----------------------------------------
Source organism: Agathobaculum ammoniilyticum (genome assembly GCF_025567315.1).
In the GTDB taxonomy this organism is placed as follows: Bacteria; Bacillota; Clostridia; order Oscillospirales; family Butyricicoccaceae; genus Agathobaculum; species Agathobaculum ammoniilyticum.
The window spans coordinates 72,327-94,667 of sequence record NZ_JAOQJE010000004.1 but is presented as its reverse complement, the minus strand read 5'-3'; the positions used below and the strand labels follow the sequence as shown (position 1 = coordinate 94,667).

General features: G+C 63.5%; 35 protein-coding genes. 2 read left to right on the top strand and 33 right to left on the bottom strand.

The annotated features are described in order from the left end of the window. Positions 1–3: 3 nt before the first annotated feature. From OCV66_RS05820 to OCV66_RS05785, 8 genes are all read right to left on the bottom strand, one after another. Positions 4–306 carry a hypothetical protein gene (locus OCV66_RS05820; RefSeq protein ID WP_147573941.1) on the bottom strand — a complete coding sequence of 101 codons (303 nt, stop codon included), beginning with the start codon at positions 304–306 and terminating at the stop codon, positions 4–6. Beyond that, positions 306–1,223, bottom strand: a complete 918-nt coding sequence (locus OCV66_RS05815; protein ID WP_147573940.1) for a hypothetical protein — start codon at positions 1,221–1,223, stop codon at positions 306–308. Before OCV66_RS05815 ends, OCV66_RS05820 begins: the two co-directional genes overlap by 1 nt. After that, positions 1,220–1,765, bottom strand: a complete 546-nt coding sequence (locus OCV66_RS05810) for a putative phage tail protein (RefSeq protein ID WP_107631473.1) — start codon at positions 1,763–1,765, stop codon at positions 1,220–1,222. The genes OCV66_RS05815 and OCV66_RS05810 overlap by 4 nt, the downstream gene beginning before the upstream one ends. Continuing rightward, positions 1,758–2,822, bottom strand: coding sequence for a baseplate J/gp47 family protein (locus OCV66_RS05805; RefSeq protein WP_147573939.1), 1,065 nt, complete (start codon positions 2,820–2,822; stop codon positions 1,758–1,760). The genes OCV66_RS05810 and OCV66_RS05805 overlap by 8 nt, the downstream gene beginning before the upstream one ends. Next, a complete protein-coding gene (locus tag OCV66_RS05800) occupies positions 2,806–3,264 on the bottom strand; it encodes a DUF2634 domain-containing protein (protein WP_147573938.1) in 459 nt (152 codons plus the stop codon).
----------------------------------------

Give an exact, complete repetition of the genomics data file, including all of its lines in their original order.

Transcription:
Source organism: Agathobaculum ammoniilyticum (genome assembly GCF_025567315.1).
In the GTDB taxonomy this organism is placed as follows: Bacteria; Bacillota; Clostridia; order Oscillospirales; family Butyricicoccaceae; genus Agathobaculum; species Agathobaculum ammoniilyticum.
The window spans coordinates 72,327-94,667 of sequence record NZ_JAOQJE010000004.1 but is presented as its reverse complement, the minus strand read 5'-3'; the positions used below and the strand labels follow the sequence as shown (position 1 = coordinate 94,667).

General features: G+C 63.5%; 35 protein-coding genes. 2 read left to right on the top strand and 33 right to left on the bottom strand.

The annotated features are described in order from the left end of the window. Positions 1–3: 3 nt before the first annotated feature. From OCV66_RS05820 to OCV66_RS05785, 8 genes are all read right to left on the bottom strand, one after another. Positions 4–306 carry a hypothetical protein gene (locus OCV66_RS05820; RefSeq protein ID WP_147573941.1) on the bottom strand — a complete coding sequence of 101 codons (303 nt, stop codon included), beginning with the start codon at positions 304–306 and terminating at the stop codon, positions 4–6. Beyond that, positions 306–1,223, bottom strand: a complete 918-nt coding sequence (locus OCV66_RS05815; protein ID WP_147573940.1) for a hypothetical protein — start codon at positions 1,221–1,223, stop codon at positions 306–308. Before OCV66_RS05815 ends, OCV66_RS05820 begins: the two co-directional genes overlap by 1 nt. After that, positions 1,220–1,765, bottom strand: a complete 546-nt coding sequence (locus OCV66_RS05810) for a putative phage tail protein (RefSeq protein ID WP_107631473.1) — start codon at positions 1,763–1,765, stop codon at positions 1,220–1,222. The genes OCV66_RS05815 and OCV66_RS05810 overlap by 4 nt, the downstream gene beginning before the upstream one ends. Continuing rightward, positions 1,758–2,822, bottom strand: coding sequence for a baseplate J/gp47 family protein (locus OCV66_RS05805; RefSeq protein WP_147573939.1), 1,065 nt, complete (start codon positions 2,820–2,822; stop codon positions 1,758–1,760). The genes OCV66_RS05810 and OCV66_RS05805 overlap by 8 nt, the downstream gene beginning before the upstream one ends. Next, a complete protein-coding gene (locus tag OCV66_RS05800) occupies positions 2,806–3,264 on the bottom strand; it encodes a DUF2634 domain-containing protein (protein WP_147573938.1) in 459 nt (152 codons plus the stop codon).